According to Tim Weiner’s history of the FBI, appropriately called “Enemies,” Hoover kept a list of 24,000 Americans worth imprisoning without charge in concentration camps in the event of a crisis. Journalists were often his targets. He had a simple standard to land someone on the list: anyone who “opposed the American way of life,” language similar to that of Trump’s ill-fated executive order against Muslims, which would have barred entry into the United States to those who bear “hostile attitudes toward it and its founding principles.” Room for dissent is no longer part of those principles in Trumplandia.
We could remember that even as sugarless cornflakes an ex-president as Dwight Eisenhower knew how to enrage a crowd against the press to score points with the Republican base, as one reporter remembers while covering the 1964 GOP convention from the Cow Palace in San Francisco. The very same day the convention had voted against condemning the John Birch Society, that deranged foster-father of the alt-right, Eisenhower had attacked the media by telling conventioneers that they should not let themselves be divided by “those outside our family, including sensation-seeking columnists and commentators… who couldn’t care less about the good of our party.”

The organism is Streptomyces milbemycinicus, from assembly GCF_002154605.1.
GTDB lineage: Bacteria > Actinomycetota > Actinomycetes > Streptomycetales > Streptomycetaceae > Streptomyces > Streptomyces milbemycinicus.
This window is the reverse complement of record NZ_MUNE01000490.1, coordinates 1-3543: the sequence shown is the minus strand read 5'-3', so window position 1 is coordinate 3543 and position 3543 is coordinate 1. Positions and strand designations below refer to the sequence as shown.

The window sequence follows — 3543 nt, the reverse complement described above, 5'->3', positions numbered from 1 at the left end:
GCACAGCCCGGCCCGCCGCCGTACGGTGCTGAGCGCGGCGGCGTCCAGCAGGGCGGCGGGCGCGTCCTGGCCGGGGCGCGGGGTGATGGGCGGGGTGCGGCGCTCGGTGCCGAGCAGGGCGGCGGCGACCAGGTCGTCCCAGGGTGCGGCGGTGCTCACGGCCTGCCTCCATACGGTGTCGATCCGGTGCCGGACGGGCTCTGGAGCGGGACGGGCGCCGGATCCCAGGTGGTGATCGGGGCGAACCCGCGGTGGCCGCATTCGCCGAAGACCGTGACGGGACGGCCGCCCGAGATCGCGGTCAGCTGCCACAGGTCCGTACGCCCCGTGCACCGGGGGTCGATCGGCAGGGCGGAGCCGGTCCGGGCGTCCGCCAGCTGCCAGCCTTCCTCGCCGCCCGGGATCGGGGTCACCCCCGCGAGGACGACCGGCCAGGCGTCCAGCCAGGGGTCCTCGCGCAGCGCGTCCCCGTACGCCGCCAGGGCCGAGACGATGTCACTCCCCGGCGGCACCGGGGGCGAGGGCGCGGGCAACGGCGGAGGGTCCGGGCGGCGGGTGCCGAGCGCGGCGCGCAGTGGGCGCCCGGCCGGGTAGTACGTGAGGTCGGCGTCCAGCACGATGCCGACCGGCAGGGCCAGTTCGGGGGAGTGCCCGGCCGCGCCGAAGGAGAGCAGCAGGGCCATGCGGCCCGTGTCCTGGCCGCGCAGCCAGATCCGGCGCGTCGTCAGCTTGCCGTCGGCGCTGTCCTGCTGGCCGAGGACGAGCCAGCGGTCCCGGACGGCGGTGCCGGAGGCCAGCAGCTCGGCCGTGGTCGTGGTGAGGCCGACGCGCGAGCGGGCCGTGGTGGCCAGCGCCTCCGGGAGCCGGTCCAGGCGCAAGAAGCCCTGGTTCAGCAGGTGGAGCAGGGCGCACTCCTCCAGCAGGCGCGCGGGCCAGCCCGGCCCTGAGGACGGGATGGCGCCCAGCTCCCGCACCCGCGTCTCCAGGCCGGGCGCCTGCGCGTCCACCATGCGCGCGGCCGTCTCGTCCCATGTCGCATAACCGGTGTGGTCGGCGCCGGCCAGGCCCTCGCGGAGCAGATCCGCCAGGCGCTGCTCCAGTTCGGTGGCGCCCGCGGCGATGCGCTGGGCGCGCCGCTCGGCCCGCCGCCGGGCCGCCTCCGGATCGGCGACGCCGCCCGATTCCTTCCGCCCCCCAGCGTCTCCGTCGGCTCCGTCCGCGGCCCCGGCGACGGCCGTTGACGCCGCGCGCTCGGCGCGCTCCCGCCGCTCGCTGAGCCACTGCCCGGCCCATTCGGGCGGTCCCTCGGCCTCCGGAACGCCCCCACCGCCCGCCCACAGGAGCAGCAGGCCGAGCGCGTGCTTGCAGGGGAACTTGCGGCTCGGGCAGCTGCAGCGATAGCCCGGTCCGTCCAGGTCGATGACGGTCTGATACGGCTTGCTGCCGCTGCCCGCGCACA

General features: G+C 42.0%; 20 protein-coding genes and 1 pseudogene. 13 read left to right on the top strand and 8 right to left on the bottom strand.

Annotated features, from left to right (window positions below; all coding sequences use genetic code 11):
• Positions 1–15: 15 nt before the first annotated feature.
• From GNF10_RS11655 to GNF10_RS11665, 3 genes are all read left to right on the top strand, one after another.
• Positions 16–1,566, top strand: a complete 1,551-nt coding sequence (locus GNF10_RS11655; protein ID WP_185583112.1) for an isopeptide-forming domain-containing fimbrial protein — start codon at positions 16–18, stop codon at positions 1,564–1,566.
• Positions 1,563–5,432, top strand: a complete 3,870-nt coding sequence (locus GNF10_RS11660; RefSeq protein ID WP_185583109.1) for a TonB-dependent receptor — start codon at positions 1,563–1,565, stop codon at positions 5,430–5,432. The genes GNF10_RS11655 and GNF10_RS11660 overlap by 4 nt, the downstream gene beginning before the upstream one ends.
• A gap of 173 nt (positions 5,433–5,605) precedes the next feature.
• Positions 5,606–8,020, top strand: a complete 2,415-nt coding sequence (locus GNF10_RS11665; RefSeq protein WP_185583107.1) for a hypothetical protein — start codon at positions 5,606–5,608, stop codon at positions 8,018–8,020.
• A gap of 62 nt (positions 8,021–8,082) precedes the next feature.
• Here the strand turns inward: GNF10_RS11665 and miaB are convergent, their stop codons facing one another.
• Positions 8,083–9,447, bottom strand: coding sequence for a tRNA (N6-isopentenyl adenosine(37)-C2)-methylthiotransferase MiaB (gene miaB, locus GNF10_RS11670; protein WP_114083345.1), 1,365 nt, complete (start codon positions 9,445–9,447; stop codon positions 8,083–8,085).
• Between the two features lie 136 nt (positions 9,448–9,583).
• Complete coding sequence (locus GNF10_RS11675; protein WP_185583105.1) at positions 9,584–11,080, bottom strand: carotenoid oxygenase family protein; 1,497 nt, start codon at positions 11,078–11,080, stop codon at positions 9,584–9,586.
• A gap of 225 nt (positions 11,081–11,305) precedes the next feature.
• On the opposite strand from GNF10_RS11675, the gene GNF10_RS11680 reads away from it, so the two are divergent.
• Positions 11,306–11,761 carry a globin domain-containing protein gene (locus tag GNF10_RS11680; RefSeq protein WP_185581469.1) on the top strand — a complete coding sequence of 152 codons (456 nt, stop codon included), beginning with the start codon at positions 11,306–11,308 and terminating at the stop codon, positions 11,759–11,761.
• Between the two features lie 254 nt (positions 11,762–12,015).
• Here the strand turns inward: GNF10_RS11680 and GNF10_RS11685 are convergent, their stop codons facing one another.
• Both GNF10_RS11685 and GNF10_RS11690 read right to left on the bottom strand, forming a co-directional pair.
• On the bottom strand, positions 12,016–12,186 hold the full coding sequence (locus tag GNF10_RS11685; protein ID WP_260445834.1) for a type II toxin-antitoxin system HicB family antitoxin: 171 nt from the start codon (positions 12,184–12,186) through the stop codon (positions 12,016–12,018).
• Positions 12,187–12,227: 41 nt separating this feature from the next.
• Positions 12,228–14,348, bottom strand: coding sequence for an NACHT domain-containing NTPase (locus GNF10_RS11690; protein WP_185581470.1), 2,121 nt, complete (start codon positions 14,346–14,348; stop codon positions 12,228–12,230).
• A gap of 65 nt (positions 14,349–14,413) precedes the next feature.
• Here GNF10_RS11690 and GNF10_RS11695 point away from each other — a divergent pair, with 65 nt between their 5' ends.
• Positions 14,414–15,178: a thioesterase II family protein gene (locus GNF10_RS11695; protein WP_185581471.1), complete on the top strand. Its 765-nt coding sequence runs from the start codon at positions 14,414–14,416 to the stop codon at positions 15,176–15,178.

That, from the man subsequent histories have Brillo-scrubbed as a model of non-partisan statesmanship. The Cow Palace exploded.
“I can still see those shouting, living delegates, rising almost as one man, pointing, cursing, in some cases shaking their fists, not just at the men in the glass booths but at me,” The New York Times’s Tom Wicker would later write. “In the first moments after Eisenhower’s words, I feared some of the delegates might actually leap over the railing separating them from the press section and attack the reporters gazing in astonishment at this sudden surge of hatred.”
Between that and Trump’s invectives at the press, nothing has changed, other than the press becoming more meek, more pliant, more sheepish during the campaign, when Trump made it his bitch. Our more serious media organizations have only recently decided to stop playing his games, to call a lie a lie, a liar a liar: If Donald Trump holds a distinction from among his 45 predecessors, it’s that he’s dispensed with pretenses and made a pathology of the lie, reinventing history to suit his fantasies and pre-empting the future by declaring fake all stories not having to do with Melania’s “great work for the country.”